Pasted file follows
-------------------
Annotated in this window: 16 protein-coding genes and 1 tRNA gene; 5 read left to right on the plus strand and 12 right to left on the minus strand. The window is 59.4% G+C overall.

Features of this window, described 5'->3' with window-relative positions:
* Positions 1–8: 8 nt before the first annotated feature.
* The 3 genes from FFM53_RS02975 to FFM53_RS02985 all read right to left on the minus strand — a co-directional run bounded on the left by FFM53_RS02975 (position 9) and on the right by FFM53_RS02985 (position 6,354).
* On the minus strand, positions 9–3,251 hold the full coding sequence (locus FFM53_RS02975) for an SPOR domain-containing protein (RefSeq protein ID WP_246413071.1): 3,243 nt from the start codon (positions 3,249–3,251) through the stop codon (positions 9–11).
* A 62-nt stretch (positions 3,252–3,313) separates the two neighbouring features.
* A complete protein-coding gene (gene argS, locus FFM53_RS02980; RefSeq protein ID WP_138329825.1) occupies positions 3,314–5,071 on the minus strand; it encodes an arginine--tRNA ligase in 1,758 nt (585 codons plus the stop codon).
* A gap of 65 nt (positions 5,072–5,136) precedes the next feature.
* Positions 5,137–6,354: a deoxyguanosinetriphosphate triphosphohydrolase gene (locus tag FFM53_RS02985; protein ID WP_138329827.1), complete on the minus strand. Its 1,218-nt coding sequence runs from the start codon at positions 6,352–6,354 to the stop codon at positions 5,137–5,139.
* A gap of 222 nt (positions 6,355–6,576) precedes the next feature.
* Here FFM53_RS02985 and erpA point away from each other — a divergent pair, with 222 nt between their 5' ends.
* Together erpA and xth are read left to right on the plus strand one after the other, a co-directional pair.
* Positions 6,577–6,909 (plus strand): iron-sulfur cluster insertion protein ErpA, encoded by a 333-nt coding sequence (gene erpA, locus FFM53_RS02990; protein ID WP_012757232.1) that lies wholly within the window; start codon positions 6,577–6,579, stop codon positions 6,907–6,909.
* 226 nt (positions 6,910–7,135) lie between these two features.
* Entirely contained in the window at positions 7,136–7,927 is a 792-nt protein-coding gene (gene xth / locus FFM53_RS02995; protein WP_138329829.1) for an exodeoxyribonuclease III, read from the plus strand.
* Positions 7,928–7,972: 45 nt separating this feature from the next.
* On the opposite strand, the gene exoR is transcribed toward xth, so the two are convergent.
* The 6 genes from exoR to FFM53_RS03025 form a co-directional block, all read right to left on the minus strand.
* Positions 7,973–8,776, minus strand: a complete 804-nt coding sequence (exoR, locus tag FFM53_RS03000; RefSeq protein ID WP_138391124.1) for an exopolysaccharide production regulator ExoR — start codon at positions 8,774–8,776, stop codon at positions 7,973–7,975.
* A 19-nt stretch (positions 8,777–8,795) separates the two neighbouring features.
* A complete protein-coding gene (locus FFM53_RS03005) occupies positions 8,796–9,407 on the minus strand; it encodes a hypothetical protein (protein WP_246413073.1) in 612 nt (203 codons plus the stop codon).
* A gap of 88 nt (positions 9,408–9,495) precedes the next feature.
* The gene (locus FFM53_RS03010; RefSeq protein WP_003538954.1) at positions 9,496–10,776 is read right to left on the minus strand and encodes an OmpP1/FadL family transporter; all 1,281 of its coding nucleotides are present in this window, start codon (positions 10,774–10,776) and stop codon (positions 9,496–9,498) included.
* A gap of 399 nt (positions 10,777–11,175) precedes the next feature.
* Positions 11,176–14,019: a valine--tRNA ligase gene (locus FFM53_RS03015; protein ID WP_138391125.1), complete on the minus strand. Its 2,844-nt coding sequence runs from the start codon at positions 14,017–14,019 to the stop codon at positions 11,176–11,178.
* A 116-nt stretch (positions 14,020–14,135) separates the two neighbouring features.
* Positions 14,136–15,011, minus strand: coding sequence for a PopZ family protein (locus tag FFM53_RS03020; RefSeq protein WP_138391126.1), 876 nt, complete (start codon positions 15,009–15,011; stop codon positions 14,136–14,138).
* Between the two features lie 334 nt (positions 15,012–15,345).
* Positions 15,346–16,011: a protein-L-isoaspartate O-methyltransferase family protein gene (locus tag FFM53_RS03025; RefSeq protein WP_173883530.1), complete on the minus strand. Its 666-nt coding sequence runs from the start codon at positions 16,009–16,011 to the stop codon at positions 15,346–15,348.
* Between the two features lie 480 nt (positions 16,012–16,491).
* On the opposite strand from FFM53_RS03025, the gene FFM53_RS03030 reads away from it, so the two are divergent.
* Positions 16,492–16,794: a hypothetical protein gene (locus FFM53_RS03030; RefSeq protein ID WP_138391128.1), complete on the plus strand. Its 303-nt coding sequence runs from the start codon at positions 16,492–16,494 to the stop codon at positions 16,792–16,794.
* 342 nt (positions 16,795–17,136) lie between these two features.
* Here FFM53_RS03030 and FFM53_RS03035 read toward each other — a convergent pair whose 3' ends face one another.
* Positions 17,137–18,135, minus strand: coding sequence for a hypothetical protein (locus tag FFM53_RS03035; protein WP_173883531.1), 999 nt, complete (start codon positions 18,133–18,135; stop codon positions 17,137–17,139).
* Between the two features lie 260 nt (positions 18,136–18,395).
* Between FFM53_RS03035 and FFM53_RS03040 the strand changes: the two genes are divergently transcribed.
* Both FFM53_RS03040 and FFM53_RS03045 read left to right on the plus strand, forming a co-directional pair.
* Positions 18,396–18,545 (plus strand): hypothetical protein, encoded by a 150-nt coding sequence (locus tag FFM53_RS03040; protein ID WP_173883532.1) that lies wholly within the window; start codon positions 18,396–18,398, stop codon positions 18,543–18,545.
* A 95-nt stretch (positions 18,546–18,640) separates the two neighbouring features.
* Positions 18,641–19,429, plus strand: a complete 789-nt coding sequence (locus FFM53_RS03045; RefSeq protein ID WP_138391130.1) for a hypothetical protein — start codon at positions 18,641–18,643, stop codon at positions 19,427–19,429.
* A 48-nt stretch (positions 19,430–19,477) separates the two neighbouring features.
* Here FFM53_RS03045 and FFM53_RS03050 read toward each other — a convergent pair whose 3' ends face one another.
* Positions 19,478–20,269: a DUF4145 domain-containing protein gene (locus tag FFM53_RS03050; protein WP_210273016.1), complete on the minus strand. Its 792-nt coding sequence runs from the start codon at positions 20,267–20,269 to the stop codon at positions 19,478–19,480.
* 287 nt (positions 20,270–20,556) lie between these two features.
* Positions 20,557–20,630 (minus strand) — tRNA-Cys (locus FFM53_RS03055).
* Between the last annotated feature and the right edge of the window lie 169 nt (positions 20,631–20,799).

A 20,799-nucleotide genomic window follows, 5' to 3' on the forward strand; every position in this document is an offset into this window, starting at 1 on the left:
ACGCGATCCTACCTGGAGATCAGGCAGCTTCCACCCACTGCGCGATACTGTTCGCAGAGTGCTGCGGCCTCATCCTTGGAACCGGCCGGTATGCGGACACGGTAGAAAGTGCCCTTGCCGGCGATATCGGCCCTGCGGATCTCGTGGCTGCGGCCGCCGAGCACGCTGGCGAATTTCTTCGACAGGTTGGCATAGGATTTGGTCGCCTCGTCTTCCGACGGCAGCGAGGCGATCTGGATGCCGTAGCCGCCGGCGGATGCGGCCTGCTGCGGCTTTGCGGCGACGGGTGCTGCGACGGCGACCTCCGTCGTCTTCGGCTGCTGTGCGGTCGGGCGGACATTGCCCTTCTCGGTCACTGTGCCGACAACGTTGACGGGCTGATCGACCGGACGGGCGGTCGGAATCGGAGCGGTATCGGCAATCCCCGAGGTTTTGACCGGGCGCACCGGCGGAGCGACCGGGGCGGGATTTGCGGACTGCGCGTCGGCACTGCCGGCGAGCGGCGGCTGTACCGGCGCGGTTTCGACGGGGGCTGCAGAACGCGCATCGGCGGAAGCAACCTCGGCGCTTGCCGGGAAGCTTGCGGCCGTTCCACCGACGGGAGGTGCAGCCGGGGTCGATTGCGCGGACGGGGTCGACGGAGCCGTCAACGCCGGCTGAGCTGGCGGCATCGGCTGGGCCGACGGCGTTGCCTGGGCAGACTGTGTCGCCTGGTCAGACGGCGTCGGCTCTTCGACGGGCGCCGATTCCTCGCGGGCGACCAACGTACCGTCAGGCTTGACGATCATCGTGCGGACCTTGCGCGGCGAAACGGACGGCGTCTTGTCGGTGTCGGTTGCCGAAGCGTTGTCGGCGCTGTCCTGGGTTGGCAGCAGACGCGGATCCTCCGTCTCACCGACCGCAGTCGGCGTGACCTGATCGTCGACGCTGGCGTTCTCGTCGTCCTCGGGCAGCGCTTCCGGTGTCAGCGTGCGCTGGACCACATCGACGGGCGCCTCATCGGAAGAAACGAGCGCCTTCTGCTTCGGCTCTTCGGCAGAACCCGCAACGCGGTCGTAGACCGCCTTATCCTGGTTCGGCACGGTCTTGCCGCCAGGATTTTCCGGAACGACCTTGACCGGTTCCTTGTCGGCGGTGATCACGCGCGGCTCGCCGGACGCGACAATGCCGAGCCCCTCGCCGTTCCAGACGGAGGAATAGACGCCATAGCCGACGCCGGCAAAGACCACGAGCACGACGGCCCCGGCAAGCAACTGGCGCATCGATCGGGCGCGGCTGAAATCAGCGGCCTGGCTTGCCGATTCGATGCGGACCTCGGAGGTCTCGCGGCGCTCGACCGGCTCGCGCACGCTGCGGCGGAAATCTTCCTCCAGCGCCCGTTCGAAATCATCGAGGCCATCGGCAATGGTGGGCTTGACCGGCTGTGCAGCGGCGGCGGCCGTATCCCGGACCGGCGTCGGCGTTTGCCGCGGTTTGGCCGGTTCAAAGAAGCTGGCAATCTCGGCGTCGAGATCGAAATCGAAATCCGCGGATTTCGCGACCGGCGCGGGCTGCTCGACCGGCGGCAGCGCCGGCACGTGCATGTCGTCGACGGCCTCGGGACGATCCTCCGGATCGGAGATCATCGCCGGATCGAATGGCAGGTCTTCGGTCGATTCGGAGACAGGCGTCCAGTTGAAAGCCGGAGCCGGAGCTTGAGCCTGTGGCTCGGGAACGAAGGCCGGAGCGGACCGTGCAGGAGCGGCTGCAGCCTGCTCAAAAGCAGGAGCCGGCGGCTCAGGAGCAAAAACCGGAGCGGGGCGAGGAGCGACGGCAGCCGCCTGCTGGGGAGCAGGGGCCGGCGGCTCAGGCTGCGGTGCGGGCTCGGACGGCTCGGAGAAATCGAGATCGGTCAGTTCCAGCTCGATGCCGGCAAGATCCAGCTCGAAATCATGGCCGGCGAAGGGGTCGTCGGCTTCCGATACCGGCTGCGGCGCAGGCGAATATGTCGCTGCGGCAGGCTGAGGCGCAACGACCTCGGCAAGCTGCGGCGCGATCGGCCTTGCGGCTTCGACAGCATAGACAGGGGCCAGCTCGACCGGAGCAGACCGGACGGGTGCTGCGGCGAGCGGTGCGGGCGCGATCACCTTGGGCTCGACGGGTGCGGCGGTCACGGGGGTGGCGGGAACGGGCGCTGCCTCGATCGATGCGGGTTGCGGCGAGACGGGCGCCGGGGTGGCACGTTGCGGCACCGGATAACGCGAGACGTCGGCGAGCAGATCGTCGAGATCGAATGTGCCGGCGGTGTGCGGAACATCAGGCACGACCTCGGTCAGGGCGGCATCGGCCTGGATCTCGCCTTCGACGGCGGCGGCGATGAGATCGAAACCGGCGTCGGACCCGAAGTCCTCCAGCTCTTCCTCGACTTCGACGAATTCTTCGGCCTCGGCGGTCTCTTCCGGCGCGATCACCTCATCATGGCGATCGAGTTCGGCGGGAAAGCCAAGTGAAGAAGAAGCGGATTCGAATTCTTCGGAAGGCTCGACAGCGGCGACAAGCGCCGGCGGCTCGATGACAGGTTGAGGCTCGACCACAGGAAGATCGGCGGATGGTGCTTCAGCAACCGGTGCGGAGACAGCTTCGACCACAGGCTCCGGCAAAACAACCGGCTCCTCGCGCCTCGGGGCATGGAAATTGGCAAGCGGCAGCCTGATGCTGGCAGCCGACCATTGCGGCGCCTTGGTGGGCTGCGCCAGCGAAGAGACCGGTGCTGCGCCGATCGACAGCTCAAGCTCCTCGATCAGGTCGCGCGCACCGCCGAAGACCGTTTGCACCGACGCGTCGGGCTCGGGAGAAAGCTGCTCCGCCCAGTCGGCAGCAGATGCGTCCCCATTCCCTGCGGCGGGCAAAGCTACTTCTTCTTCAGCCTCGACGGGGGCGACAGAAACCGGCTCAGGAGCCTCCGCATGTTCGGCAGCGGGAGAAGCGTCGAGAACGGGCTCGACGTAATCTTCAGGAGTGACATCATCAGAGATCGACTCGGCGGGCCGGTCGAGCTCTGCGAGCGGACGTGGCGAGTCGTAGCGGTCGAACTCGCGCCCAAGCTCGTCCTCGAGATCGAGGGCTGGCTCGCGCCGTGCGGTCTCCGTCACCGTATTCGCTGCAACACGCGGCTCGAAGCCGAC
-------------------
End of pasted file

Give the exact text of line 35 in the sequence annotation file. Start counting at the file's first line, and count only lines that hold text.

* Positions 17,137–18,135, minus strand: coding sequence for a hypothetical protein (locus tag FFM53_RS03035; protein WP_173883531.1), 999 nt, complete (start codon positions 18,133–18,135; stop codon positions 17,137–17,139).